People became at the same time stronger, longer lived and more intelligent; if one multiplies these together, into units of work effort, and remembers that throughout the eighteenth century there was also a significant rise in the British population, then one can see that the population had a much greater capacity for work in 1800 or in 1850 than it had had one or two centuries earlier.
This story - or hypothesis - may be less appealing to some than the account of the Industrial Revolution as a period of 'great inventions' or a 'wave of gadgets'. But it has always been difficult to demonstrate that the inventions which appear in the schoolbooks, particularly in the textile industry, were pervasive enough to produce the widespread economic growth which seems to have occurred. It is much more plausible, I think, to attribute it to a general improvement in our nutrition and health. This is, if you like, a democratic explanation of the industrial revolution, as a pervasive and prolonged improvement in our people, not a elitist explanations which stresses the influence of a few clever or ingenious men.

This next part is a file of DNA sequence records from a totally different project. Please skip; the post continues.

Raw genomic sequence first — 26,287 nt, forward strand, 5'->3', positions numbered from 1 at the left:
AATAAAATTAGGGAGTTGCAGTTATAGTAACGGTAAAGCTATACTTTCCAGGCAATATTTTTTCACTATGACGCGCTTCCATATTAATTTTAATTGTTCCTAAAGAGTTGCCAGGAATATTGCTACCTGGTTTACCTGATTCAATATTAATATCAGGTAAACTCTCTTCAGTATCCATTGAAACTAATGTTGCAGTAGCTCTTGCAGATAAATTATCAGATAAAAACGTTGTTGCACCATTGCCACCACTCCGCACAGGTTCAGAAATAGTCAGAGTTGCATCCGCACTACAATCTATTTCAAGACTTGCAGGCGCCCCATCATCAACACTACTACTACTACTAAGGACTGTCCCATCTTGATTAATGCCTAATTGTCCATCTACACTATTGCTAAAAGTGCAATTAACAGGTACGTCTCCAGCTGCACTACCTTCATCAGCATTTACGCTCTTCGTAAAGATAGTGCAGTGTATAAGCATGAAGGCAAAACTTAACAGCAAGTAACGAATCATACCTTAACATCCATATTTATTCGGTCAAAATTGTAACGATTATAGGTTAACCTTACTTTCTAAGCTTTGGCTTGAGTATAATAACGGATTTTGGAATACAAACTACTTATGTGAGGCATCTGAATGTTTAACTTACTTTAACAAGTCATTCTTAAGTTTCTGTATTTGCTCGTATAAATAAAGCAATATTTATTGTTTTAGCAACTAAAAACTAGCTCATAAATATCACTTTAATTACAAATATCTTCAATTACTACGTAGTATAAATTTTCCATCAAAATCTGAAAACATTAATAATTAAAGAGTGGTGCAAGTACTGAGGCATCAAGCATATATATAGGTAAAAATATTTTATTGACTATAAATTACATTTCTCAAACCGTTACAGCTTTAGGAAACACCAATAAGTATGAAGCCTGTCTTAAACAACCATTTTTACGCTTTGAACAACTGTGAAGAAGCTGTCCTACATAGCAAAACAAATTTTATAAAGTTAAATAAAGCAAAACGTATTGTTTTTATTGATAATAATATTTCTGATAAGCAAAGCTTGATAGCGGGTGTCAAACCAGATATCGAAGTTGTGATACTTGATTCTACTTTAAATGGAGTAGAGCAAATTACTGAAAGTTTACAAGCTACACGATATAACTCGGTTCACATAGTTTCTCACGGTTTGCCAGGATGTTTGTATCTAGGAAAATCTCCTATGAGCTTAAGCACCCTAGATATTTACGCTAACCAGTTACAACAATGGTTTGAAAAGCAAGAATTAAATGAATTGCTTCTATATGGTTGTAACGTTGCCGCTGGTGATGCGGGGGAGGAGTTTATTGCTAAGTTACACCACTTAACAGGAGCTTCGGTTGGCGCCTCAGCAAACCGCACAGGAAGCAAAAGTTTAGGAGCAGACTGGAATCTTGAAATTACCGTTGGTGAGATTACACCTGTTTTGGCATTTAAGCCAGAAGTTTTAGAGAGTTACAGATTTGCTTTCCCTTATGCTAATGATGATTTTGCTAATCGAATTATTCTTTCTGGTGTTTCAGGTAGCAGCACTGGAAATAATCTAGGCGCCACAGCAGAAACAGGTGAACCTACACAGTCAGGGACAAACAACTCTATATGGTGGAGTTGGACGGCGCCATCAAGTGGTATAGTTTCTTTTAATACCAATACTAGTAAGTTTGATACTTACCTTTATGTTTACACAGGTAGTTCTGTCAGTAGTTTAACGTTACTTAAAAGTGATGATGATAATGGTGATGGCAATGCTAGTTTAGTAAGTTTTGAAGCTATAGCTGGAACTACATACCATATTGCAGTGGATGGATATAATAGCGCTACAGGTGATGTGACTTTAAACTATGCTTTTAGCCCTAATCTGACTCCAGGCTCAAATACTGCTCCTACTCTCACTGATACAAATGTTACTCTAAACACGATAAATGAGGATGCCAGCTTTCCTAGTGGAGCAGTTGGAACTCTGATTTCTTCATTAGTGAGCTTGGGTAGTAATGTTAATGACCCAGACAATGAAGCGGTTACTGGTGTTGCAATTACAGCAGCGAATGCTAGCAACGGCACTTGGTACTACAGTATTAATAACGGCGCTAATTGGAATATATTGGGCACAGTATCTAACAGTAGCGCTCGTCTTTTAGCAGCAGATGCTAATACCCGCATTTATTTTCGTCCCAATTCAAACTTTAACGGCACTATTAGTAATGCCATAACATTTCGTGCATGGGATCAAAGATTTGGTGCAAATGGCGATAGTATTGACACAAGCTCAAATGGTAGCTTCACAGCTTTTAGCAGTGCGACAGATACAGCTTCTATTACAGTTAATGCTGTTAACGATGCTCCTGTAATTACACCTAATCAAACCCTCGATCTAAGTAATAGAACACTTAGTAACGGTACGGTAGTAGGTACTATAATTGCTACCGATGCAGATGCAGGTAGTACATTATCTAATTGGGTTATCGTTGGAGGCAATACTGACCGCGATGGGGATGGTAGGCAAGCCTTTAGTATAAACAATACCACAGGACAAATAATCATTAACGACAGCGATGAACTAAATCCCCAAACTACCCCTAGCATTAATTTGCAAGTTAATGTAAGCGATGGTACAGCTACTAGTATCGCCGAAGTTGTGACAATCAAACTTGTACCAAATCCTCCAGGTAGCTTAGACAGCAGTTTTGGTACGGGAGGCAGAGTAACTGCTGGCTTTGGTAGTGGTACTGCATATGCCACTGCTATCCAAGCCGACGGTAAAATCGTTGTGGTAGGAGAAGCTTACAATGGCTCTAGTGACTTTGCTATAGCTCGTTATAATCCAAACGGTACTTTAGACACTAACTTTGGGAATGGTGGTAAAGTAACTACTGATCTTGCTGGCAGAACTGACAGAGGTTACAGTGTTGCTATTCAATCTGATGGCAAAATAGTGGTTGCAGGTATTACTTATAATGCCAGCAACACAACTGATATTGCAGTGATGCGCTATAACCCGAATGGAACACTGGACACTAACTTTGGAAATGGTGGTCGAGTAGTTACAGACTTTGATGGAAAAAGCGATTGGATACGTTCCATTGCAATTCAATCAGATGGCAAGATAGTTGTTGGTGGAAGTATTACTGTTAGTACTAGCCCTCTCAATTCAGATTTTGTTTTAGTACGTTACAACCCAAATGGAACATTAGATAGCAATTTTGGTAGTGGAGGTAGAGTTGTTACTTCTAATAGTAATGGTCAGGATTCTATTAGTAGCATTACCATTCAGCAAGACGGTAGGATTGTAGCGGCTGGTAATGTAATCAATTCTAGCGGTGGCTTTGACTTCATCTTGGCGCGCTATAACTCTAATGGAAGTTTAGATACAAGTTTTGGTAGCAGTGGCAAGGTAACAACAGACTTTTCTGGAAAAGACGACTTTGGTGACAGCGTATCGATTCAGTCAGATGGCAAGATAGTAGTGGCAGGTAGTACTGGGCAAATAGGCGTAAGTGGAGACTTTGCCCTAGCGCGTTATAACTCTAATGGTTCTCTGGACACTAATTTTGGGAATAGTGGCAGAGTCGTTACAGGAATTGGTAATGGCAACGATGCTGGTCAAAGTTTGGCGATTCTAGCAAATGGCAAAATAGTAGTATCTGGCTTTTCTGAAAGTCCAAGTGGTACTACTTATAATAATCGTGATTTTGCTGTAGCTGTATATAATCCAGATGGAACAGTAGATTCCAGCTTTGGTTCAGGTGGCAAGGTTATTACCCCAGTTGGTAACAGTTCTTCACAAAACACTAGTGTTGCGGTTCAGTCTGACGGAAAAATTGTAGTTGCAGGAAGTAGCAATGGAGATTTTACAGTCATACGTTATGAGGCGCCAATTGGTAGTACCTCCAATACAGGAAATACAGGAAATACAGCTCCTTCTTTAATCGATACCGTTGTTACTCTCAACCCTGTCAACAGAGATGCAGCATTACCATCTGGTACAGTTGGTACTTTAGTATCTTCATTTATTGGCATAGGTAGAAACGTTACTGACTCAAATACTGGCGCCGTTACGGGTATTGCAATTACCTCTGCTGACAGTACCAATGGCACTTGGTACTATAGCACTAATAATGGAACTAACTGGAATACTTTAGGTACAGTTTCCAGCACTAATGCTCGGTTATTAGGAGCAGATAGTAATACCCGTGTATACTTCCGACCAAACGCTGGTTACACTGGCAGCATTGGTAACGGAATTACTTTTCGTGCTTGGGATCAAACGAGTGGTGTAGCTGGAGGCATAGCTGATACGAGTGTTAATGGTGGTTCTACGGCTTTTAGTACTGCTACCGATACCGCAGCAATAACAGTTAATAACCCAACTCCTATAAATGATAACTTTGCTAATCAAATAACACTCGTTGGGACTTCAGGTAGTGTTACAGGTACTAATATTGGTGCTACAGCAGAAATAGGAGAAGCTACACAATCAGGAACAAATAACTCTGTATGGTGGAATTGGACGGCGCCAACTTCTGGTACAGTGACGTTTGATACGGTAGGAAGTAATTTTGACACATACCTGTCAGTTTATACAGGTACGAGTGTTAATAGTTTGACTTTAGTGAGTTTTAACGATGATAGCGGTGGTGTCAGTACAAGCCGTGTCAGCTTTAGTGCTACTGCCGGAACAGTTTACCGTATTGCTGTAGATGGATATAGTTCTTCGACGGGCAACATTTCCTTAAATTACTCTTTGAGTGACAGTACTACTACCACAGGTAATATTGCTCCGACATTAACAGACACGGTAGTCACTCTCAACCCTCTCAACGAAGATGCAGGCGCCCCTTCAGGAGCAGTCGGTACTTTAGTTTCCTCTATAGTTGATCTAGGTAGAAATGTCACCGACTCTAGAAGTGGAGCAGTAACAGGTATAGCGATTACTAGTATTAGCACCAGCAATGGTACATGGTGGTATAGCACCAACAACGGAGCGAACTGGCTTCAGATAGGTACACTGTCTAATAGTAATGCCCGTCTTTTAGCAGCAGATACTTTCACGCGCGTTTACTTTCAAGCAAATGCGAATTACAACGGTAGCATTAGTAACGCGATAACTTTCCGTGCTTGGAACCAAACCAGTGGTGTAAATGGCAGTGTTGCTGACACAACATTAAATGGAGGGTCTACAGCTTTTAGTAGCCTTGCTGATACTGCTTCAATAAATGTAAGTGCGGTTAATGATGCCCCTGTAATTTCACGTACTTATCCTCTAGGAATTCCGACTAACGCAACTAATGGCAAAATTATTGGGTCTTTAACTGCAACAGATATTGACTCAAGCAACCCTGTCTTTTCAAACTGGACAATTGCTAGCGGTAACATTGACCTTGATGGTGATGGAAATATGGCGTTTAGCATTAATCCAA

Such a process is slow, a matter of apparently slight shifts in averages, such as average height and its causes. But economic growth was also slow for many decades. What is crucial to my explanation is that it is self-reinforcing. The greater health and strength of one generation would provide the increased output which would then enhance the nutritional status, and thence the productivity, of the next generation. The increased cognitive capacity, dare I say increased intelligence, of succeeding generations would also fuel invention and innovation in ways which would themselves reduce the need for physical strength. In recent years, it would help to explain the increases in measured intelligence which have been experienced in all developed countries, although some doubt that nutritional status can have increased enough to explain the dramatic increases which have been seen; improved teaching and learning methods probably deserve some of the credit.